The lens isn’t terribly fast with an f/3.5-f/10 range. On the other hand, having an f/10 aperture helps give you a better depth-of-field.

Even at a mere 35mm wide angle, the G3 exhibits minor distortion at wide angle. It’s noy gt terrible but at 35mm, but it should be better. Chromatic aberrations, i.e., purple fringing along high contrast edges, and some softening in the corners were also present in some test images.

Sony Cyber-shot DSC-G3
Wide angle

Video Quality
The Sony G3 offers three video options (no HD, though): 640×480 at 30fps (fine), 640×480 at 17fps (Standard) and Web-ready 320×480 at 8fps. Not surprisingly, the best results are achieved at the “fine” setting, and footage at this resolution and fps is quite good for this class of camera. Colors and exposure are generally accurate and noise isn’t overwhelming under better lighting conditions.

The zoom can be operated during movie capture although it’s fairly slow, and recording times max out at 10 minutes. Be aware, though, that you need a Memory Stick PRO Duo (vs. the Memory Stick Duo) when shooting at the highest (fine) quality.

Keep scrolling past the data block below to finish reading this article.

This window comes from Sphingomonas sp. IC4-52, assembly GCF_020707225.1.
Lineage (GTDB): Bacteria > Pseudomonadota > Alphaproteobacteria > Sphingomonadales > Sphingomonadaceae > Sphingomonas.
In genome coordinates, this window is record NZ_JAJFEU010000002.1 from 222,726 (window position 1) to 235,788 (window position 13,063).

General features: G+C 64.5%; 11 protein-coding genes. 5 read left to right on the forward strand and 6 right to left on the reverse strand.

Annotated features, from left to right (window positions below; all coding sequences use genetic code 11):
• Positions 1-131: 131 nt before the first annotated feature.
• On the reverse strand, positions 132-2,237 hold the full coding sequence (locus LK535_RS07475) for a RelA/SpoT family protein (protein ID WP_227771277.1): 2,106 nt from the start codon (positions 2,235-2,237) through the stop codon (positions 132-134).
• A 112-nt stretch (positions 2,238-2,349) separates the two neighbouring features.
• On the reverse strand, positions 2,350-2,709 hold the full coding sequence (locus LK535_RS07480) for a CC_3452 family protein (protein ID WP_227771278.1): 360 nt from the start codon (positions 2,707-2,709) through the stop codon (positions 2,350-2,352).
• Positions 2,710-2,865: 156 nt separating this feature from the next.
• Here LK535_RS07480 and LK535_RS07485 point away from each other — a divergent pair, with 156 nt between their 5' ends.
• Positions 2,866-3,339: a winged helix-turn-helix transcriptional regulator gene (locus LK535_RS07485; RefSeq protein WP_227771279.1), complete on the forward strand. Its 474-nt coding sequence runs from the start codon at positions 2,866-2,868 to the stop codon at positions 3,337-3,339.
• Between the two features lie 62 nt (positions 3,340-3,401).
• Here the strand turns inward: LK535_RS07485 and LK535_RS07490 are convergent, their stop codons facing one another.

Image Quality
Image quality is good for this class of camera. Colors are nicely saturated and accurately rendered-unless faced with some shades of red (mostly flowers) where many digital cameras stray a bit from reality. If you want a bit more pizzazz, colors can be bumped up via the Vivid color mode option.

Sony Cyber-shot DSC-G3
Default

Sony Cyber-shot DSC-G3
Vivid

Intelligent Scene Recognition is pretty good at analyzing shooting conditions and choosing the right “scene mode” settings for it, but it does get it wrong on occasion. Still, it’s one of the best ways to truly achieve no-brainer photography!

Otherwise, exposure is fairly accurate even in tricky just-before-sunset lighting outdoor conditions and Las Vegas’ cacophony of neon displays.